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Serverless Computing vs Cloud Computing

While serverless and cloud computing might seem like interchangeable terms, they’re not.

In traditional cloud computing, you’re essentially renting a plot of “digital land,” and you need to build and maintain your “house” on it. This means you’re in charge of your servers, including scaling them up or down.

In contrast, serverless computing is more like staying in a hotel; you use the room (resources) only when needed, and hotel staff (the cloud provider) takes care of all the maintenance. Plus, you’re billed only for the exact time you use the room, freeing you up to focus on what you actually want to do: grow your business.

Serverless Computing vs Software as a Service (SaaS)

Contrary to popular belief, serverless computing and Software as a Service (SaaS) are not interchangeable terms, although both fit within the broader cloud computing ecosystem.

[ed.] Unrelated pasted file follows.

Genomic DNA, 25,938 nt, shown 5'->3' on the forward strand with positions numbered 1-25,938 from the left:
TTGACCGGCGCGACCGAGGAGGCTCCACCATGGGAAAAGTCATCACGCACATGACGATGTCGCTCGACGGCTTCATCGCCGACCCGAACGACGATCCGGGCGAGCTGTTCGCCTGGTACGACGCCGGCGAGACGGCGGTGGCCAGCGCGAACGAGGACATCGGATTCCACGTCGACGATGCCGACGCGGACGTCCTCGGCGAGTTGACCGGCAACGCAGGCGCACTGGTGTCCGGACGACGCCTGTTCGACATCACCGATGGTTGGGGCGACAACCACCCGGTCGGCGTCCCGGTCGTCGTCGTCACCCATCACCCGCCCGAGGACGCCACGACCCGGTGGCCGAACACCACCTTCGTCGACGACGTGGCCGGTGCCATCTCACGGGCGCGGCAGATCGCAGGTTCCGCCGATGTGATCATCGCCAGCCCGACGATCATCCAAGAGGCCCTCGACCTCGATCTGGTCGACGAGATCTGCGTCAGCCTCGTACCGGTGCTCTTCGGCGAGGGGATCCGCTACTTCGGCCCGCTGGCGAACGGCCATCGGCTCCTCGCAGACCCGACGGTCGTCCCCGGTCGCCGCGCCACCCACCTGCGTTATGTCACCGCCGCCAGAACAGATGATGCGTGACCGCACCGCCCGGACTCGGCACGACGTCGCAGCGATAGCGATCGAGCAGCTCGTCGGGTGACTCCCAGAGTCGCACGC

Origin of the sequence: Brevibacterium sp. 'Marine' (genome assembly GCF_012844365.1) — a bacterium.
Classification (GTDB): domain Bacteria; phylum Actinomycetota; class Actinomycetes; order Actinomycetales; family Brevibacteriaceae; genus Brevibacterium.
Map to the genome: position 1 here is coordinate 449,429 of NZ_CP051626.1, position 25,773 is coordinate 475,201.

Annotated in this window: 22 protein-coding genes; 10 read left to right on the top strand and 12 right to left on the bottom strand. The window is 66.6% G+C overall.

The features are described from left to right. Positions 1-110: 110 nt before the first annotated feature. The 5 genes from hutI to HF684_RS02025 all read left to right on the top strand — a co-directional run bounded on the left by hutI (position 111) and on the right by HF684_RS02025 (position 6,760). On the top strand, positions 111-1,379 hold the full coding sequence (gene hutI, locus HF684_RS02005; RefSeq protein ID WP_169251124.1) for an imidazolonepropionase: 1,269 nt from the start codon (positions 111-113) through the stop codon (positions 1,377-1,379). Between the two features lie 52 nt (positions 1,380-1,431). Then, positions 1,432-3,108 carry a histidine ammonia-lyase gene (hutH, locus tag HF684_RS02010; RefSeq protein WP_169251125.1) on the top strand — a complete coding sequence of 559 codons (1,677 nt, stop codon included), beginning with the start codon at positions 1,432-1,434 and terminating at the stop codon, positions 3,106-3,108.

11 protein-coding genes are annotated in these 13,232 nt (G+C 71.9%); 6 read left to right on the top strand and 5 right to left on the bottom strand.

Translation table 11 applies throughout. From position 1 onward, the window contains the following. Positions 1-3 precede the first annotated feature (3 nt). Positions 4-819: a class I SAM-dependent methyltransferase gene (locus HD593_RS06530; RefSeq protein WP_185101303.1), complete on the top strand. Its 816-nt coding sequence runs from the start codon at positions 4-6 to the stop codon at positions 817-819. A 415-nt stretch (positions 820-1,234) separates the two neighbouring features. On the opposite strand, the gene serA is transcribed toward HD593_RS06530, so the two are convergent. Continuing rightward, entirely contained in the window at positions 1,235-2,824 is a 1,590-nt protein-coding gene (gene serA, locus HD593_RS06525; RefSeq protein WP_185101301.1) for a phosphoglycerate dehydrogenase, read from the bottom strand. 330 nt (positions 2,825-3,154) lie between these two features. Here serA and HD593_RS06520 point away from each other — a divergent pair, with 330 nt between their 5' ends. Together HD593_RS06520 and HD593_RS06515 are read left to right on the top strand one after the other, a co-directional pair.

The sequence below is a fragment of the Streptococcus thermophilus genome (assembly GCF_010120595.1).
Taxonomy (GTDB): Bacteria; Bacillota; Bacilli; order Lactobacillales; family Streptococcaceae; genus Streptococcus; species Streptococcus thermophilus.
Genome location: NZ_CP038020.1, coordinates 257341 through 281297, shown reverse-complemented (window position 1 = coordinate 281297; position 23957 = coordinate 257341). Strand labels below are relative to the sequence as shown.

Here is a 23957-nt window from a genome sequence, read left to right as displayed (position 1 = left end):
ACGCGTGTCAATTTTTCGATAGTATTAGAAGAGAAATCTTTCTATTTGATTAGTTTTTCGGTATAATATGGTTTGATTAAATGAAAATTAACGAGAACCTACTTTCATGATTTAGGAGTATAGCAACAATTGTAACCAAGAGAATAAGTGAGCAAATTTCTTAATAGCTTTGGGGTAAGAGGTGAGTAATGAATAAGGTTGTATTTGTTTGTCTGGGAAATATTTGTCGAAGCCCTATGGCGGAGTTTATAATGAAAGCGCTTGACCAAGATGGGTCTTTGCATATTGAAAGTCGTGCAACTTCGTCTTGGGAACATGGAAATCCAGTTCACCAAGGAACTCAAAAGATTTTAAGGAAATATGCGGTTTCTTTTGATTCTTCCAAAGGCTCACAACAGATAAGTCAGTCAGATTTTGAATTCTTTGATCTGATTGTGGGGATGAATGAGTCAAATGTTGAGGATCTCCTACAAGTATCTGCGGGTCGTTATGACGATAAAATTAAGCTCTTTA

Services like Microsoft 365 and Gmail are quintessential examples of SaaS. In this model, the entire application—from the user interface to the data storage—is managed by the service provider, and users interact with these services through web browsers or specialized clients.

Azure Active Directory (Azure AD), an identity and access management solution, is another illustrative example. While it’s cloud-based and able to remove the need for an on-premise Active Directory (AD) server (or “go serverless” as we like to say), it’s not really serverless because it’s pre-built and provided for the end-user’s consumption by Microsoft.

On the flip side, serverless computing is designed for developers and focuses on executing custom code. For example, a business can use a serverless platform like Azure serverless to build custom applications that automatically adjust to the number of users and pay for the work they actually do.

How Can Serverless Computing Help My Business?